|As reviewers, is this our motto? (Photo credit: Wikipedia)|
(Quoted in Sarris, Interviews with Film Directors , p. 424)
53) To what degree does one plan a review? I don't mean structure as one writes but anticipation as one encounters the thing to be reviewed. Certainly experience and knowledge of the art form tell us that certain things must be scrutinized. But to what degree do we strive for the so-called "open mind," ready to engage on some element of the thing that we did not anticipate. Obviously, we have a checklist at the back of our minds as we review. I assume if we review often enough, we develop a kind of "muscle memory" of what matters - there are elements of the experience we can't NOT see. But are we capable of keeping the checklist at the back of our minds rather than the front. Are we open to the thing in personal, even eccentric ways, acknowledging that every "read" of an art object is personal. How does it make us "new," if I may get richly vague.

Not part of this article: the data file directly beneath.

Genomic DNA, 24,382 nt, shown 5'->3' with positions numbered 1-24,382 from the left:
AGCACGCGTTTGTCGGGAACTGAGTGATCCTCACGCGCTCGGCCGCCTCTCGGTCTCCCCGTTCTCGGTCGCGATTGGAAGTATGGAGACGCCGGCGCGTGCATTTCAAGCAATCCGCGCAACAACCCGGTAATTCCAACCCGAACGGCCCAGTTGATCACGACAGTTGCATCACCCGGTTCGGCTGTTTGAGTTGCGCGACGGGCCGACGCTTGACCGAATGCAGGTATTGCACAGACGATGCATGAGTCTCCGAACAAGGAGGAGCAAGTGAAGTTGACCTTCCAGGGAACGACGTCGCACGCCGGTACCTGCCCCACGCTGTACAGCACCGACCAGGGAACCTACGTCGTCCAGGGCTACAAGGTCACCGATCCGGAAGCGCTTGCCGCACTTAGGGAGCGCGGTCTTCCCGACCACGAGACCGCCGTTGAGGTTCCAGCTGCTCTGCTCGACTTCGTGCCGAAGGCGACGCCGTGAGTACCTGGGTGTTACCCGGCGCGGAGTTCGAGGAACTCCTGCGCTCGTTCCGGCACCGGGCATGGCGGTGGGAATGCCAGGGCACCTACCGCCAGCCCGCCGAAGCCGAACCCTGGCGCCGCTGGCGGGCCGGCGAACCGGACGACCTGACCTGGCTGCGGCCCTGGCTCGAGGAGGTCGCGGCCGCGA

54) "In the first place, as we all know and as Nabokov on numerous occasions was pleased to remind us, art is at bottom an elaborate con game, but one whose techniques are designed to lead us by degrees into a realm of authentic emotion and aesthetic bliss, which justifies the con."
55) Rebecca Solnit - "I just made humorous remarks about some books and some dead writers’ characters. These guys were apparently so upset and so convinced that the existence of my opinions and voice menaced others’ rights. Guys: censorship is when the authorities repress a work of art, not when someone dislikes it.
"I had never said that we shouldn’t read Lolita. I’ve read it more than once. I joked that there should be a list of books no woman should read, because quite a few lionized books are rather nasty about my gender, but I’d also said “of course I believe everyone should read anything they want. I just think some books are instructions on why women are dirt or hardly exist at all except as accessories or are inherently evil and empty.” And then I’d had fun throwing out some opinions about books and writers. But I was serious about this. You read enough books in which people like you are disposable, or are dirt, or are silent, absent, or worthless, and it makes an impact on you. Because art makes the world, because it matters, because it makes us. Or breaks us."